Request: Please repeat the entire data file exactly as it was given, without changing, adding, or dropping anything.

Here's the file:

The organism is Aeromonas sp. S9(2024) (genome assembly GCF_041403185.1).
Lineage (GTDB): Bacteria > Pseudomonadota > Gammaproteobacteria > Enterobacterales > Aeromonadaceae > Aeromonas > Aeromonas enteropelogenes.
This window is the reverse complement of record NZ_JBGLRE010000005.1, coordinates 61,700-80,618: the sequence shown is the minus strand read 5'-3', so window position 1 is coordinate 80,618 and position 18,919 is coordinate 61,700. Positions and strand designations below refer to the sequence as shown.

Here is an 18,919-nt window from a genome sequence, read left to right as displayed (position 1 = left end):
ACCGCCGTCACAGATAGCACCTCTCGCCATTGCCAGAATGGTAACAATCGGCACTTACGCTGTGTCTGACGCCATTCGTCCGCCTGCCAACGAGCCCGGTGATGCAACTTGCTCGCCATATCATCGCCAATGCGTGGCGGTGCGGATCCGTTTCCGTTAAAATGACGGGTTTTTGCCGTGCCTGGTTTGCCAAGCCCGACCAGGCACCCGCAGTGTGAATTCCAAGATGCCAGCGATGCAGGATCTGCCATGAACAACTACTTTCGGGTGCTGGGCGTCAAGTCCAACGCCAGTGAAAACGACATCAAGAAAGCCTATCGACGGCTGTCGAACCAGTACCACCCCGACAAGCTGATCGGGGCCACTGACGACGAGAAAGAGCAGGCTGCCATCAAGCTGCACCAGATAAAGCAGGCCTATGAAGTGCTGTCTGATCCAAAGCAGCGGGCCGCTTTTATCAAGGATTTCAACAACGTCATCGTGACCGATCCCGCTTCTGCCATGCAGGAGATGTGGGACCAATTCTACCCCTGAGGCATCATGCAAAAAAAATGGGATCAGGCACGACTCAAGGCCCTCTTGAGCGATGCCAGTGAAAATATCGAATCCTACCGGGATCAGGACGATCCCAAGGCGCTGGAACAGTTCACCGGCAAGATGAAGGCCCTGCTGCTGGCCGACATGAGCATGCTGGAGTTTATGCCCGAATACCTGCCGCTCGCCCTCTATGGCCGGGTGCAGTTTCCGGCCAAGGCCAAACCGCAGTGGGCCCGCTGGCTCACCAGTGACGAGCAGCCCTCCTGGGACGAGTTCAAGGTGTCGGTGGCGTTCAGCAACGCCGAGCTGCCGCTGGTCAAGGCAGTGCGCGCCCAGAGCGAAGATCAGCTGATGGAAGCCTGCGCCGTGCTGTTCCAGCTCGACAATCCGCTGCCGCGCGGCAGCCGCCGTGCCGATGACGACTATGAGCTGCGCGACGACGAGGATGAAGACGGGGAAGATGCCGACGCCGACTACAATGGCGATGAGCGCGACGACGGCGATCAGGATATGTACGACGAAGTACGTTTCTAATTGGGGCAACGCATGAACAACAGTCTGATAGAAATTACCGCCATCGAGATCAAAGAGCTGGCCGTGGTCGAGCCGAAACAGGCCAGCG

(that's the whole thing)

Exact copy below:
The organism is Aeromonas sp. S9(2024) (genome assembly GCF_041403185.1).
Lineage (GTDB): Bacteria > Pseudomonadota > Gammaproteobacteria > Enterobacterales > Aeromonadaceae > Aeromonas > Aeromonas enteropelogenes.
This window is the reverse complement of record NZ_JBGLRE010000005.1, coordinates 61,700-80,618: the sequence shown is the minus strand read 5'-3', so window position 1 is coordinate 80,618 and position 18,919 is coordinate 61,700. Positions and strand designations below refer to the sequence as shown.

Here is an 18,919-nt window from a genome sequence, read left to right as displayed (position 1 = left end):
ACCGCCGTCACAGATAGCACCTCTCGCCATTGCCAGAATGGTAACAATCGGCACTTACGCTGTGTCTGACGCCATTCGTCCGCCTGCCAACGAGCCCGGTGATGCAACTTGCTCGCCATATCATCGCCAATGCGTGGCGGTGCGGATCCGTTTCCGTTAAAATGACGGGTTTTTGCCGTGCCTGGTTTGCCAAGCCCGACCAGGCACCCGCAGTGTGAATTCCAAGATGCCAGCGATGCAGGATCTGCCATGAACAACTACTTTCGGGTGCTGGGCGTCAAGTCCAACGCCAGTGAAAACGACATCAAGAAAGCCTATCGACGGCTGTCGAACCAGTACCACCCCGACAAGCTGATCGGGGCCACTGACGACGAGAAAGAGCAGGCTGCCATCAAGCTGCACCAGATAAAGCAGGCCTATGAAGTGCTGTCTGATCCAAAGCAGCGGGCCGCTTTTATCAAGGATTTCAACAACGTCATCGTGACCGATCCCGCTTCTGCCATGCAGGAGATGTGGGACCAATTCTACCCCTGAGGCATCATGCAAAAAAAATGGGATCAGGCACGACTCAAGGCCCTCTTGAGCGATGCCAGTGAAAATATCGAATCCTACCGGGATCAGGACGATCCCAAGGCGCTGGAACAGTTCACCGGCAAGATGAAGGCCCTGCTGCTGGCCGACATGAGCATGCTGGAGTTTATGCCCGAATACCTGCCGCTCGCCCTCTATGGCCGGGTGCAGTTTCCGGCCAAGGCCAAACCGCAGTGGGCCCGCTGGCTCACCAGTGACGAGCAGCCCTCCTGGGACGAGTTCAAGGTGTCGGTGGCGTTCAGCAACGCCGAGCTGCCGCTGGTCAAGGCAGTGCGCGCCCAGAGCGAAGATCAGCTGATGGAAGCCTGCGCCGTGCTGTTCCAGCTCGACAATCCGCTGCCGCGCGGCAGCCGCCGTGCCGATGACGACTATGAGCTGCGCGACGACGAGGATGAAGACGGGGAAGATGCCGACGCCGACTACAATGGCGATGAGCGCGACGACGGCGATCAGGATATGTACGACGAAGTACGTTTCTAATTGGGGCAACGCATGAACAACAGTCTGATAGAAATTACCGCCATCGAGATCAAAGAGCTGGCCGTGGTCGAGCCGAAACAGGCCAGCG